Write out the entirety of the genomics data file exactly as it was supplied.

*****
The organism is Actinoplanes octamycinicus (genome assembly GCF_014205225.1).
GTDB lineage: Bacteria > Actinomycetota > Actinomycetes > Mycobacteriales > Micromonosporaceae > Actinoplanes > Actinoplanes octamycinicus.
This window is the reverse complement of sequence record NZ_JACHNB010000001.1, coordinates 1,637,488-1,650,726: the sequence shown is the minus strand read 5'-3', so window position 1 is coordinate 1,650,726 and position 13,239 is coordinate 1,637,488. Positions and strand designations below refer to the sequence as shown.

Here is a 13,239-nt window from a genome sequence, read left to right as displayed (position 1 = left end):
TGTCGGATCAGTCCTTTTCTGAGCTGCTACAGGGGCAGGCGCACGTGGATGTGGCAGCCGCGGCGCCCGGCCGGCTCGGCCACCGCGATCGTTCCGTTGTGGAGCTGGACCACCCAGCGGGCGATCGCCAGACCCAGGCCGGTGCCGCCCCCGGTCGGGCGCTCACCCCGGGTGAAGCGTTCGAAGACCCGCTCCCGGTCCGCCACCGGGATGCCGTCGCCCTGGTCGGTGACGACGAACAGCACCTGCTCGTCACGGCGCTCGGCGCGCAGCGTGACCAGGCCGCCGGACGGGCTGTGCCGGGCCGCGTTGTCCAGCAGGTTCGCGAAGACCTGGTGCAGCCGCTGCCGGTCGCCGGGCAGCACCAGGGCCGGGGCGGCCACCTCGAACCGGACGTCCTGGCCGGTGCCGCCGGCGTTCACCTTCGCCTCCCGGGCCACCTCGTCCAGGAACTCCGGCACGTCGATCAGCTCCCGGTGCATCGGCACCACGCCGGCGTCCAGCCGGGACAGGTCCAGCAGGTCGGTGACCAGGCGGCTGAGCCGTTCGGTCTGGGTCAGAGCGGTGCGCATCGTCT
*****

The organism is Actinoplanes octamycinicus (genome assembly GCF_014205225.1).
GTDB lineage: Bacteria > Actinomycetota > Actinomycetes > Mycobacteriales > Micromonosporaceae > Actinoplanes > Actinoplanes octamycinicus.
This window is the reverse complement of sequence record NZ_JACHNB010000001.1, coordinates 1,637,488-1,650,726: the sequence shown is the minus strand read 5'-3', so window position 1 is coordinate 1,650,726 and position 13,239 is coordinate 1,637,488. Positions and strand designations below refer to the sequence as shown.

Here is a 13,239-nt window from a genome sequence, read left to right as displayed (position 1 = left end):
TGTCGGATCAGTCCTTTTCTGAGCTGCTACAGGGGCAGGCGCACGTGGATGTGGCAGCCGCGGCGCCCGGCCGGCTCGGCCACCGCGATCGTTCCGTTGTGGAGCTGGACCACCCAGCGGGCGATCGCCAGACCCAGGCCGGTGCCGCCCCCGGTCGGGCGCTCACCCCGGGTGAAGCGTTCGAAGACCCGCTCCCGGTCCGCCACCGGGATGCCGTCGCCCTGGTCGGTGACGACGAACAGCACCTGCTCGTCACGGCGCTCGGCGCGCAGCGTGACCAGGCCGCCGGACGGGCTGTGCCGGGCCGCGTTGTCCAGCAGGTTCGCGAAGACCTGGTGCAGCCGCTGCCGGTCGCCGGGCAGCACCAGGGCCGGGGCGGCCACCTCGAACCGGACGTCCTGGCCGGTGCCGCCGGCGTTCACCTTCGCCTCCCGGGCCACCTCGTCCAGGAACTCCGGCACGTCGATCAGCTCCCGGTGCATCGGCACCACGCCGGCGTCCAGCCGGGACAGGTCCAGCAGGTCGGTGACCAGGCGGCTGAGCCGTTCGGTCTGGGTCAGAGCGGTGCGCATCGTCT